As more students attend university and competition in the job market increases, employers are recognising that graduates with broad skills and flexible approaches can be more valuable than disciplinary specialists. Students from a liberal arts background hone valuable skills that might be left underdeveloped in other degrees*, preparing them for resilience and adaptability in a volatile graduate labour market.
Our recent graduates have gone on to competitive graduate employment schemes, postgraduate programmes in business, engineering, and law, and a wide range of commercial and industrial settings. Current students are working in short-term and year-long placements around the world, from the civil service to the finance sector, creative industries, NGOs, in education, and beyond.
The Skills of a Liberal Arts Graduate
- Capacity for intellectual leadership
- Practical skills for generating original research
- Critically innovates across disciplinary boundaries
- Competence in designing bold and creative solutions
- Ability to see an issue from multiple perspectives
- Capacity for self-directed learning
- Aptitude in quantitative and qualitative data analysis
- Resourceful and adaptable in different situations
- Scientifically, culturally, and digitally literate
- Able to engage in complex ethical decision-making
- Active and engaged global citizen
Applying Your Skills
The breadth of focus and variety of skills acquired during your Liberal Arts degree at Warwick will give you the tools and knowledge necessary for you thrive in a wide variety of fields. Your wide pursuit of knowledge will prepare you to solve large-scale human problems by expanding your thinking, opening up remarkable opportunities that may not even exist yet*. Your Liberal Arts skillset will provide you with leadership and management skills designed to put you at the head of complex organizations.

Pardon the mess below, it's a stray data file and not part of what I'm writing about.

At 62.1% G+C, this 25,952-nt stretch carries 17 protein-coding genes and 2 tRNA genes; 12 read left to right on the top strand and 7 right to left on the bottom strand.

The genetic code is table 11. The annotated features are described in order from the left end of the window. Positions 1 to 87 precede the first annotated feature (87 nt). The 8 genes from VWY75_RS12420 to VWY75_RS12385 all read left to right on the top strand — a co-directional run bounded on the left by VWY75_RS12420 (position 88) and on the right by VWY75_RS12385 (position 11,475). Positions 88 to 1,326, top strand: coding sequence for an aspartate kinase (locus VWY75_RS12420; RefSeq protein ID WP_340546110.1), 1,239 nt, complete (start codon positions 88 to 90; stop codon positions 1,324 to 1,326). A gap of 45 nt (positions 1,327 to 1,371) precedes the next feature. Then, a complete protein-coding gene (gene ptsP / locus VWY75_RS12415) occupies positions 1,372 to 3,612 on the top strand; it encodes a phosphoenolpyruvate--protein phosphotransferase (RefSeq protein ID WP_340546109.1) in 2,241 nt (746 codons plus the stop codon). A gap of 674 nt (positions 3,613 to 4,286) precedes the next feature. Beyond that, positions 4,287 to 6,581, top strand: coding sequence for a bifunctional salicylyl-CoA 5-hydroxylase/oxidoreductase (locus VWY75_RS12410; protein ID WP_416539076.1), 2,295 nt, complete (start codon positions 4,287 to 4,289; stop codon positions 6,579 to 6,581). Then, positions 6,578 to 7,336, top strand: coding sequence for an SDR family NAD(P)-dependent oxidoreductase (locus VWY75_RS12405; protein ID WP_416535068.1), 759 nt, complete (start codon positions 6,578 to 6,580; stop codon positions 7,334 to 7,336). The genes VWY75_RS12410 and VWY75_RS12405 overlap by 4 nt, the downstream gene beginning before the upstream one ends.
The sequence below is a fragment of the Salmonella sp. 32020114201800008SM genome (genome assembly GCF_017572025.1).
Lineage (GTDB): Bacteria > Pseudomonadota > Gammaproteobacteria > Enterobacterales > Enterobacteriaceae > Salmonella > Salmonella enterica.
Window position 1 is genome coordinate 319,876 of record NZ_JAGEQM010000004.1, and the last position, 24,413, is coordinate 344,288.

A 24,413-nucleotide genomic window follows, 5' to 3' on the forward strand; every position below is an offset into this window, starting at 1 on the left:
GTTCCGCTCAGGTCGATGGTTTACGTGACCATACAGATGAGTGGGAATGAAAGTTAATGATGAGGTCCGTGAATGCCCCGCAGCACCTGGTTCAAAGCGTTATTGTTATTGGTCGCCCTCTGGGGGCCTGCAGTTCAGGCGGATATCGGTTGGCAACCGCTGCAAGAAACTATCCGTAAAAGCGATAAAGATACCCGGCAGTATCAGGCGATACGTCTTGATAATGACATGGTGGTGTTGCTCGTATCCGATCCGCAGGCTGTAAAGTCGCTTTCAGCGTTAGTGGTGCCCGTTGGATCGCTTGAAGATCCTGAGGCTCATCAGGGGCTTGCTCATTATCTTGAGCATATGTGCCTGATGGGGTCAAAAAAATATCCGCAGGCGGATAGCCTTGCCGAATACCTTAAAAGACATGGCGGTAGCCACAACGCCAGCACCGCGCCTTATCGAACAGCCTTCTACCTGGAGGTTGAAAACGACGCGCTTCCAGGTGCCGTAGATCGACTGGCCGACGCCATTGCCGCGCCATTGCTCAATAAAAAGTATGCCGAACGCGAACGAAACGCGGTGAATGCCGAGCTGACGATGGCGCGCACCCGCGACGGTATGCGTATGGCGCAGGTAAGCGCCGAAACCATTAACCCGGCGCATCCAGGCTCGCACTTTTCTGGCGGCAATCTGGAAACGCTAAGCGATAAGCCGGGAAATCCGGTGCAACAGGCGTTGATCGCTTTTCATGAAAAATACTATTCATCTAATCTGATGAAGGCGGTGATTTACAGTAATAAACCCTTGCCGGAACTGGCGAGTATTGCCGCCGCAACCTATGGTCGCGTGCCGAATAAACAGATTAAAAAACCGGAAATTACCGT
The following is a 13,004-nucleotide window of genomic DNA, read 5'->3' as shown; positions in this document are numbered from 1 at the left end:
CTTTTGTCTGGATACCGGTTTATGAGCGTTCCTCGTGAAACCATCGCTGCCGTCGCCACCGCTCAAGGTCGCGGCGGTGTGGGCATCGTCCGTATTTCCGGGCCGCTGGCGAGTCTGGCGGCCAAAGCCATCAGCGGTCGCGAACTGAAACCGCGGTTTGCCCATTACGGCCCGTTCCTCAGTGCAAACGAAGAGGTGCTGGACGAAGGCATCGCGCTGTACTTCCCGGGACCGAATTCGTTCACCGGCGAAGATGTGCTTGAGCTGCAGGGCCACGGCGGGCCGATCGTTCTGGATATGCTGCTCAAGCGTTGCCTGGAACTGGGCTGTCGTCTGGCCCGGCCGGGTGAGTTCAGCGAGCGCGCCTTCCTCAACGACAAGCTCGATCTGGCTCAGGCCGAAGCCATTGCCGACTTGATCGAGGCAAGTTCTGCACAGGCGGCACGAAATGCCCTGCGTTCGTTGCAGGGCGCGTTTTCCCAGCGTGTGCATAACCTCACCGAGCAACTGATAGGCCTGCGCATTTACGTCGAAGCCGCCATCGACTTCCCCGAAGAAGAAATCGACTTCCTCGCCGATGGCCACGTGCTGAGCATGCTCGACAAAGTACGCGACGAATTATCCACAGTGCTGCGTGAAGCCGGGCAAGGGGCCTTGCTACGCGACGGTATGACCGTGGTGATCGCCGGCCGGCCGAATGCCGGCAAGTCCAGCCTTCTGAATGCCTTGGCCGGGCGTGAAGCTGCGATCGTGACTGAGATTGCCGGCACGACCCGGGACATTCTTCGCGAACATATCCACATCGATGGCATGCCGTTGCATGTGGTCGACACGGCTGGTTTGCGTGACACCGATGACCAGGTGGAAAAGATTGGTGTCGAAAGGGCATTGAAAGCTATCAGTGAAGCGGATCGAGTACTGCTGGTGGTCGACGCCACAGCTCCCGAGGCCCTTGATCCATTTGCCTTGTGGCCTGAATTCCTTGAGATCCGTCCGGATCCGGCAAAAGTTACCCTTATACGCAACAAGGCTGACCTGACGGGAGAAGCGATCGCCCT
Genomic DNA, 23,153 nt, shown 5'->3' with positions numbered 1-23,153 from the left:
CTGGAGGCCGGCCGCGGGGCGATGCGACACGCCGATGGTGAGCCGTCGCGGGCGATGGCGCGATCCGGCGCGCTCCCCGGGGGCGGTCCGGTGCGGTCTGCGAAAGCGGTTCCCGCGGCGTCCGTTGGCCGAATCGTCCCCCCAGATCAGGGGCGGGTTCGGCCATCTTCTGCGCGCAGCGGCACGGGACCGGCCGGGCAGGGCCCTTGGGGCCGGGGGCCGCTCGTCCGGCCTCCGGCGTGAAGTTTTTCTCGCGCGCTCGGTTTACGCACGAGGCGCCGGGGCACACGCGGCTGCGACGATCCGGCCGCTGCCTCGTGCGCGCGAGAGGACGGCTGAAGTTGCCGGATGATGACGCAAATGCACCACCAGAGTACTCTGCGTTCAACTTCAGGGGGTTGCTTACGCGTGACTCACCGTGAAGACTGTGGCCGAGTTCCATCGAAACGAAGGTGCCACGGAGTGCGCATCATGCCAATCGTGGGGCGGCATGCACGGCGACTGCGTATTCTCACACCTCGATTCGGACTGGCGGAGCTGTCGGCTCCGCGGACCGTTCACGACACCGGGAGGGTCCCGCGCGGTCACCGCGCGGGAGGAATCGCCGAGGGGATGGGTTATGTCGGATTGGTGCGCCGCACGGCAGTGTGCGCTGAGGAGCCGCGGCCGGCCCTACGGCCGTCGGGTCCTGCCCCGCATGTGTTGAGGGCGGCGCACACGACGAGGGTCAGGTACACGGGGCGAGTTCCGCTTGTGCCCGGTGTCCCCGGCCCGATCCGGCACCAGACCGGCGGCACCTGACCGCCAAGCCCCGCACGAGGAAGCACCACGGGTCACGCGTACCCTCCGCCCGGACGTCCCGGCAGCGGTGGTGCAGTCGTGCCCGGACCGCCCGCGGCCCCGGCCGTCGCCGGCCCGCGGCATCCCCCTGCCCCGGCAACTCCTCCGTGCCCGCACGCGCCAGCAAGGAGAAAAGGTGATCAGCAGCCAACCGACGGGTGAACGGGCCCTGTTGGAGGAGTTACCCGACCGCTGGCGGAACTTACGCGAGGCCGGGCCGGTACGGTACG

Your capacity for intellectual leadership will equip you for areas of work such as teaching and social care, where you will be able to apply your creativity, academic knowledge, and communication skills in order to lead and instruct others, whilst also using your ability to adapt in different situations to face new and, at times, difficult challenges.
Through your modules and assessments, you will be taught to use quantitative and qualitative methods of research, preparing you for roles in academia, research-led policy-making, marketing, and entrepreneurship, where data analysis skills are highly desirable. You will be able to both understand the data in front of you and provide insight and analysis through your Liberal Arts skill set, including critical thinking, reading comprehension, logical analysis, argumentation, and clear communication.
Having the ability to see an issue from multiple perspectives will prove increasingly valuable within the technology sector, since the industry is based around being able to approach complex questions and technological challenges from multiple, critical perspectives. By doing so, you will help to balance the viewpoints of those with technical degrees, creating new solutions to the problems at hand. Such creativity can't be programmed, and it will be your contributions that will create the right balance between what Scott Hartley refers to as "the fuzzy and the techie", by humanising technology.
To find out more about Careers Destinations for Liberal Arts Graduates, read Dr. Sherah Wells' report below.
* "The Bracken Bower Prize", The Financial Times, 2016.